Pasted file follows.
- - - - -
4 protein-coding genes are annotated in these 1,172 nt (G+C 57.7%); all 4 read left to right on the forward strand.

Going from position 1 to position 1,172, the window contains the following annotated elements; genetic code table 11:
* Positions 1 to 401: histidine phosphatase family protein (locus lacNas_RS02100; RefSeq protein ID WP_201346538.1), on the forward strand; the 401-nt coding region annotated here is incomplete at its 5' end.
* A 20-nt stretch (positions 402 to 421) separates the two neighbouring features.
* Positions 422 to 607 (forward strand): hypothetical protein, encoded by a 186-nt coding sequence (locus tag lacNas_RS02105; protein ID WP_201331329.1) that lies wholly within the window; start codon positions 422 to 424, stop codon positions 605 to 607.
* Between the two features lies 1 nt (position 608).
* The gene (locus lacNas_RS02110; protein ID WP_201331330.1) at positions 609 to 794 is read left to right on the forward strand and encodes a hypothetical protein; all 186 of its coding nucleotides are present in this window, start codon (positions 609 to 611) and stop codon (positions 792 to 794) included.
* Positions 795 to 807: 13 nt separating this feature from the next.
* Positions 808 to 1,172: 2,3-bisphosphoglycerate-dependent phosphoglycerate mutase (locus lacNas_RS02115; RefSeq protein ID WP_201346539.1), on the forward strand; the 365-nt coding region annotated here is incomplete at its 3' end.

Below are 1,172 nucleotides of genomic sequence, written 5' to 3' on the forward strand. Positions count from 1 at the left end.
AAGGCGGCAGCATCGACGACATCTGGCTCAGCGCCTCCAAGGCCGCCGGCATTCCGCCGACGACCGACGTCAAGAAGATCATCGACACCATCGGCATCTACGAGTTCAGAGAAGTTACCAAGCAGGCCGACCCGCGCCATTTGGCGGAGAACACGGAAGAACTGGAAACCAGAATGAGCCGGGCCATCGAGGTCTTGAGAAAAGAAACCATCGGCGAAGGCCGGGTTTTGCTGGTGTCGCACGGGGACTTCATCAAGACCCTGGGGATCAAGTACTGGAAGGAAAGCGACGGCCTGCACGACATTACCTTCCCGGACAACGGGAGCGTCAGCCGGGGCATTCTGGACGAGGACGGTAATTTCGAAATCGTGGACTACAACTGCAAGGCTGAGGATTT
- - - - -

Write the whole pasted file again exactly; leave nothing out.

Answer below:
4 protein-coding genes are annotated in these 1,172 nt (G+C 57.7%); all 4 read left to right on the forward strand.

Going from position 1 to position 1,172, the window contains the following annotated elements; genetic code table 11:
* Positions 1 to 401: histidine phosphatase family protein (locus lacNas_RS02100; RefSeq protein ID WP_201346538.1), on the forward strand; the 401-nt coding region annotated here is incomplete at its 5' end.
* A 20-nt stretch (positions 402 to 421) separates the two neighbouring features.
* Positions 422 to 607 (forward strand): hypothetical protein, encoded by a 186-nt coding sequence (locus tag lacNas_RS02105; protein ID WP_201331329.1) that lies wholly within the window; start codon positions 422 to 424, stop codon positions 605 to 607.
* Between the two features lies 1 nt (position 608).
* The gene (locus lacNas_RS02110; protein ID WP_201331330.1) at positions 609 to 794 is read left to right on the forward strand and encodes a hypothetical protein; all 186 of its coding nucleotides are present in this window, start codon (positions 609 to 611) and stop codon (positions 792 to 794) included.
* Positions 795 to 807: 13 nt separating this feature from the next.
* Positions 808 to 1,172: 2,3-bisphosphoglycerate-dependent phosphoglycerate mutase (locus lacNas_RS02115; RefSeq protein ID WP_201346539.1), on the forward strand; the 365-nt coding region annotated here is incomplete at its 3' end.

Below are 1,172 nucleotides of genomic sequence, written 5' to 3' on the forward strand. Positions count from 1 at the left end.
AAGGCGGCAGCATCGACGACATCTGGCTCAGCGCCTCCAAGGCCGCCGGCATTCCGCCGACGACCGACGTCAAGAAGATCATCGACACCATCGGCATCTACGAGTTCAGAGAAGTTACCAAGCAGGCCGACCCGCGCCATTTGGCGGAGAACACGGAAGAACTGGAAACCAGAATGAGCCGGGCCATCGAGGTCTTGAGAAAAGAAACCATCGGCGAAGGCCGGGTTTTGCTGGTGTCGCACGGGGACTTCATCAAGACCCTGGGGATCAAGTACTGGAAGGAAAGCGACGGCCTGCACGACATTACCTTCCCGGACAACGGGAGCGTCAGCCGGGGCATTCTGGACGAGGACGGTAATTTCGAAATCGTGGACTACAACTGCAAGGCTGAGGATTT